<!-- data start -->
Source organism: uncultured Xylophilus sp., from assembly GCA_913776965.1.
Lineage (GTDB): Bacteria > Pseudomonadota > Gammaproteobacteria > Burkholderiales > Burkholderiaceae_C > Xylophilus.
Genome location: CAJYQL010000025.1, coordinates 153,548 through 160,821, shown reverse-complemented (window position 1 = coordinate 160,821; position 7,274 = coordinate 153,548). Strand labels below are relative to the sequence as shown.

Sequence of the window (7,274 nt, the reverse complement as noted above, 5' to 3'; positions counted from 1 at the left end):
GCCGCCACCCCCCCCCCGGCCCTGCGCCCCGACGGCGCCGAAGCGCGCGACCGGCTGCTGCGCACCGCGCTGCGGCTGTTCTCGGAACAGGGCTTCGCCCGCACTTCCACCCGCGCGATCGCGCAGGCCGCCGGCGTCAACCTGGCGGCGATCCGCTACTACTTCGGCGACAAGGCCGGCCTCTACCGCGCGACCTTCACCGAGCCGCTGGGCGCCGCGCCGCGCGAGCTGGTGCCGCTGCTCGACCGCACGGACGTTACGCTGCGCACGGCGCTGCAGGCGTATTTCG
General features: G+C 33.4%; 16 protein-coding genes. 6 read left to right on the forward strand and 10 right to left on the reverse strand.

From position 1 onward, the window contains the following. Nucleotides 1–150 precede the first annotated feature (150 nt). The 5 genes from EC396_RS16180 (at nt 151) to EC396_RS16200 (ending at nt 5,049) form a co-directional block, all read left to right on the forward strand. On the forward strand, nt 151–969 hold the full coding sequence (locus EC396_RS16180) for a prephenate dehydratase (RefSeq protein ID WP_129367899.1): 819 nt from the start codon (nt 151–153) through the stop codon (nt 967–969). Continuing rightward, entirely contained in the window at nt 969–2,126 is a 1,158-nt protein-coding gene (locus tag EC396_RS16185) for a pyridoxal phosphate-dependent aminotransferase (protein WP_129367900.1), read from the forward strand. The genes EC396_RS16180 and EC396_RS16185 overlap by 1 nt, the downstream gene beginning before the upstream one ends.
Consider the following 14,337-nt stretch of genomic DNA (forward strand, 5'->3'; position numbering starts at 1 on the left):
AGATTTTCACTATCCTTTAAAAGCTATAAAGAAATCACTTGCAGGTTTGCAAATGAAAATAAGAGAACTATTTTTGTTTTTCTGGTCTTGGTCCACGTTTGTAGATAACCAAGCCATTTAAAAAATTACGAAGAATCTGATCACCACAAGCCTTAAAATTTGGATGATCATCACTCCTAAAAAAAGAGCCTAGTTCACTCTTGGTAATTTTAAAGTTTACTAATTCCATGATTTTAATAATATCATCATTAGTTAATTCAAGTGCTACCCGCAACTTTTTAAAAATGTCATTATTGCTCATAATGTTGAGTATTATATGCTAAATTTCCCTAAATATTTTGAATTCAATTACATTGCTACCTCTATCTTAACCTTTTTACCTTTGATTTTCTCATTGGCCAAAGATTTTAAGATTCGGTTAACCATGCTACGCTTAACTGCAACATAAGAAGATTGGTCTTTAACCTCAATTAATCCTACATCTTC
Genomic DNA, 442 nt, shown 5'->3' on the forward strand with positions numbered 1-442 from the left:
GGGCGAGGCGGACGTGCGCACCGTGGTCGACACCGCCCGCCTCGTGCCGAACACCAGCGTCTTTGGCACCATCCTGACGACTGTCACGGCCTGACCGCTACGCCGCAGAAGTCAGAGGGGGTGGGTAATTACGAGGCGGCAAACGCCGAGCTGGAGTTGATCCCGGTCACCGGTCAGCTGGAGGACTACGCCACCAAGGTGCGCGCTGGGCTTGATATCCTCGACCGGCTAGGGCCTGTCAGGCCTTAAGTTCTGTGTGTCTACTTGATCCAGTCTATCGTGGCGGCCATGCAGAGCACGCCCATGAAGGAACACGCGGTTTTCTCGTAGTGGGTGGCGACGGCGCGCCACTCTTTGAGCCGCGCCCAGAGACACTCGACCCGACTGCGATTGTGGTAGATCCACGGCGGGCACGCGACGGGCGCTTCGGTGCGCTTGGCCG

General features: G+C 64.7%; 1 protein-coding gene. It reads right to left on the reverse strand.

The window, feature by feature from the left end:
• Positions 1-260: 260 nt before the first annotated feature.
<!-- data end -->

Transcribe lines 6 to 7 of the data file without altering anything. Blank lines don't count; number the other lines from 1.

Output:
General features: G+C 33.4%; 16 protein-coding genes. 6 read left to right on the forward strand and 10 right to left on the reverse strand.

From position 1 onward, the window contains the following. Nucleotides 1–150 precede the first annotated feature (150 nt). The 5 genes from EC396_RS16180 (at nt 151) to EC396_RS16200 (ending at nt 5,049) form a co-directional block, all read left to right on the forward strand. On the forward strand, nt 151–969 hold the full coding sequence (locus EC396_RS16180) for a prephenate dehydratase (RefSeq protein ID WP_129367899.1): 819 nt from the start codon (nt 151–153) through the stop codon (nt 967–969). Continuing rightward, entirely contained in the window at nt 969–2,126 is a 1,158-nt protein-coding gene (locus tag EC396_RS16185) for a pyridoxal phosphate-dependent aminotransferase (protein WP_129367900.1), read from the forward strand. The genes EC396_RS16180 and EC396_RS16185 overlap by 1 nt, the downstream gene beginning before the upstream one ends.